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Cost of living

I keep hearing West coast and East coast are prohibitively expensive - then how is it people want to flock there for work.  I live in the midwest - a new immigrant (just 5 years) and have bought a $210,000, 3800 sq ft home in an "upscale" neighbourhood here.  The quality of life here is much much better here - as against California, where I would'nt be back from work till 7pm.. 

It is sad that businesses do not develop these areas to keep people in the area gainfully employed.  Why do businesses and employees want to keep to the coasts? 

Any thoughts?

KS
Thursday, April 22, 2004

I personally like the ocean view.

It is also probably a positive feedback issue. When there are a bunch of businesses in an area, they attract more businesses. Especially small ones that want to have local customers.

Of course in the age of the internet, maybe it doesn't matter whether you are next door to your customer or across the country, but still... It saves costs, and you can build a better relationship with your customers. They feel better too that they can call you up and get you over in case of a problem.

I used to live in Boston, and there were many (relateively) small local businesses doing just that.

grunt
Thursday, April 22, 2004

Not many would move to the middle of nowhere to work for the only employer in town, so industries tend to cluster.

Ron
Thursday, April 22, 2004

I moved my tiny software company to rural virginia for some of the above reasons.

Housing, even 2 miles from a university, in a nice town, is about half what I'd pay in a comparable location in Portland, Oregon.

Schools are better. It's quieter. Close to outdoor recreation. Better situation for my kids.

However, many businesses need a critical mass of people and other businesses.

E.g., we do NOT have:
1. Good local print shop (for creating our catalogs)
2.  Local CD duplication.
3.  Programming user groups. (Portalnd had VB, Delphi, and lots more).

Mr. Analogy
Thursday, April 22, 2004

It all depends on how you measure quality of life.  If a nice house in suburbia makes you happy, then good for you.

I live in Boston, which is pretty far up on the 'prohibitively expensive' list.  It's expensive, but I love it!  I don't own a car (by choice) because I can walk to local shops, restuarants, and bars.  If I need to go downtown or over to Cambridge, public transportation is just a few blocks away.  The city has character and history, but is surprisingly young-- there are something like 65 colleges/universities in the boston metro area.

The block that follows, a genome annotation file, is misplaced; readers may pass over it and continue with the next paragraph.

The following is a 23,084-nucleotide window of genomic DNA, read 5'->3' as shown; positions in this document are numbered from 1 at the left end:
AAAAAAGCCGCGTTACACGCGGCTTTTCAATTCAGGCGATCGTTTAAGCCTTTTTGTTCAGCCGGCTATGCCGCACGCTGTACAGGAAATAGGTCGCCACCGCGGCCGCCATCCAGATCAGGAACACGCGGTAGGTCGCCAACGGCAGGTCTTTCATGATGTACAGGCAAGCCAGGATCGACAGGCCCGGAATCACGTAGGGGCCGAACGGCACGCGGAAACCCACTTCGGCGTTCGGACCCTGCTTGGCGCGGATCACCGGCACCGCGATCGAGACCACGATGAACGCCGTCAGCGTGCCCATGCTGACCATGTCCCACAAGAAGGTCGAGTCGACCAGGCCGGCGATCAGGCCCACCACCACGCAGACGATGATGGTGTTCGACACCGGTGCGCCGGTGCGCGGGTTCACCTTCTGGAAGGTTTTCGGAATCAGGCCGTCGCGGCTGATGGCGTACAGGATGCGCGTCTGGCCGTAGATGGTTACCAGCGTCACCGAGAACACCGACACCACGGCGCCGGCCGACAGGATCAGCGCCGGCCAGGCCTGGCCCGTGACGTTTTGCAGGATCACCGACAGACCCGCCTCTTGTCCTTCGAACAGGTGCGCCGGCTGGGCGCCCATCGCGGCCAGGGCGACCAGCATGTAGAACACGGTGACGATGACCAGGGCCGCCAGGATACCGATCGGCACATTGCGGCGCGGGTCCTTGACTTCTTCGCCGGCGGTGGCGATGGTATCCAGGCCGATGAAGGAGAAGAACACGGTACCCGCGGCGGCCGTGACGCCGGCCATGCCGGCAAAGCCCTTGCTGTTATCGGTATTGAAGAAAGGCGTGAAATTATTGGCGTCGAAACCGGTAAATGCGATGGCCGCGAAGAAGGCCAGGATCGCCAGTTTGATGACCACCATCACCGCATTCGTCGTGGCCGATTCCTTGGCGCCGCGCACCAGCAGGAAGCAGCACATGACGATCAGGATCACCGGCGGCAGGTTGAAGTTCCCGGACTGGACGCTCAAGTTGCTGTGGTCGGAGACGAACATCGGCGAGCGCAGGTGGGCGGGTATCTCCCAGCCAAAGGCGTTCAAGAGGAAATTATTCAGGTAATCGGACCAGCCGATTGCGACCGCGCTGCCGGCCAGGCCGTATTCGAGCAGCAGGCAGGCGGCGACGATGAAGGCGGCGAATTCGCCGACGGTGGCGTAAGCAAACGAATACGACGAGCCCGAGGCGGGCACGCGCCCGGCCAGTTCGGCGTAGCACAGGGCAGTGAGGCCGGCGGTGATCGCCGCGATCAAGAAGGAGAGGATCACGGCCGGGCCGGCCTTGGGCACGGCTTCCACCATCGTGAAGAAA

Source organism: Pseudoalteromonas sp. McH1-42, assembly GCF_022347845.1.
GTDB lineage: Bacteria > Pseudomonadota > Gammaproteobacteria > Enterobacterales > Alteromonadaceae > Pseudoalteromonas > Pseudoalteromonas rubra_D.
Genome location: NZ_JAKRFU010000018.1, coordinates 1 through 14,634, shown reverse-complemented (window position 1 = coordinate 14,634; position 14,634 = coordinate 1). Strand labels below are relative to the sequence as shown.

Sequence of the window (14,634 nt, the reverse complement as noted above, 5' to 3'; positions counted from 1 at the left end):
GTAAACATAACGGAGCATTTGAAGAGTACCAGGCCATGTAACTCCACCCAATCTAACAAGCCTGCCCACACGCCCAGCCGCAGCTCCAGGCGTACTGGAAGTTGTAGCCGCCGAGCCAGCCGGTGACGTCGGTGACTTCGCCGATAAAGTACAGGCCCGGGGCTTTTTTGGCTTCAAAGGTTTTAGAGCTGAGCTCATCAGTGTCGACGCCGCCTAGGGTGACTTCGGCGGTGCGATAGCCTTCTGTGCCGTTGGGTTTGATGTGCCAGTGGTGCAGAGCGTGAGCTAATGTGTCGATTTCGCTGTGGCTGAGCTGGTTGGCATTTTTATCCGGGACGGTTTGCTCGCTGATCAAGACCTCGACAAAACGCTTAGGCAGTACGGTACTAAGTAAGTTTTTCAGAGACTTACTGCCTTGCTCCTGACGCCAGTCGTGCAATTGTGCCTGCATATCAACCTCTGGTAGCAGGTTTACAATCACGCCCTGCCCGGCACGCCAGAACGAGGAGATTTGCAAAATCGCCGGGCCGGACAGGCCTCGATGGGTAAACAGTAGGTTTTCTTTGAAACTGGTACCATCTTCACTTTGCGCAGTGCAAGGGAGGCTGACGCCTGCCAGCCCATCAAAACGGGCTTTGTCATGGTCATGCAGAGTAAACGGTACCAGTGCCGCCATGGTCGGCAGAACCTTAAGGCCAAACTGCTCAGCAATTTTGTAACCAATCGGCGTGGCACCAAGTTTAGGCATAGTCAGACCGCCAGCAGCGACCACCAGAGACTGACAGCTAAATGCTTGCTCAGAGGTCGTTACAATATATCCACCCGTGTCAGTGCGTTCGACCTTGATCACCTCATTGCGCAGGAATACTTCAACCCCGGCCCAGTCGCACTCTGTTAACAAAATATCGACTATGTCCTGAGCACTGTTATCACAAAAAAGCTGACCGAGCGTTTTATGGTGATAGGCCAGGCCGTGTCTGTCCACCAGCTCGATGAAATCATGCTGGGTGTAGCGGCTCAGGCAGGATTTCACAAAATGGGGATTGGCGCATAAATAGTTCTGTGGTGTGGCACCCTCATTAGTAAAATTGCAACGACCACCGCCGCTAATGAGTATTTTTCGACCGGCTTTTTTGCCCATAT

On top of that Boston has a thriving high-tech community, so there are more possibilities for finding exciting technical work here than you might find out in the mid-west.

Steve H
Thursday, April 22, 2004

>On top of that Boston has a thriving high-tech community...

Which is why when I lived in boston a few months back, I heard about out-of-work developers getting by as cab drivers...  Whether they were good developers or not is anyone's guess...

...
Thursday, April 22, 2004

Two main reasons. Business will tend to be located or HQ'ed close to the founder's hometown. (Dell, MS, Berkshire Hathaway)

Even when businesses relocate, they will tend to move close to the CEO hometown. (some law similar to the Peter Principle but can' remember)

Furthermore, the Business Week a couple of weeks ago, in its top managers/companies listing showed how some places, especially metropolitans like NYC tend to produce more top CEOs of big companies, both in absolute terms and per capita means that the most companies not already in the midwest will not move.

Sorry, but the unless something drastic changes, the small towns and places in the middle of nowhere are pretty f*cked.

Tapiwa
Thursday, April 22, 2004


The coasts have a ready and large population of qualified workers who don't need to move to find work.

Remote areas will tend to have a harder time to find qualified people. Qualified people who move to remote areas will have a bigger finding work if they need to. (E.g. if the local, primary employer lays you off, it is very hard to find alternative work without moving.)

It's a self-sustaining feedback loop kind of thing.

njkayaker
Thursday, April 22, 2004

You also have to consider that pay is greater when you live in areas with a higher cost of living.  It isn't usually so much higher that it totally offsets the higher cost of living, but it helps.

chris
Thursday, April 22, 2004

Let me get this straight:

The cost of living where you are is low.

The cost of living where, say, I am is high.

Salaries where you live are lower than where I am.

Tell me again how this doesn't make sense?

www.MarkTAW.com
Thursday, April 22, 2004

The salary that I get - where I am living is on par with salary my counterparts are getting in, say, California.. so I am thinking - why does my counterpart (my friend) want to run out of this city - as fast as he could?

KS
Thursday, April 22, 2004

and.. he calls back to say - you know - I pay double the rent, 4 times car insurance - 3 times day -care, I come back late from work - so weekends are family times (only- as against everyday here).. But seems resigned to take that decision...?????

KS
Thursday, April 22, 2004

KS said he lived in the midwest.  He didn't say he lived in a podunk town.  He could be in Chicago, St. Louis, Cleveland, etc.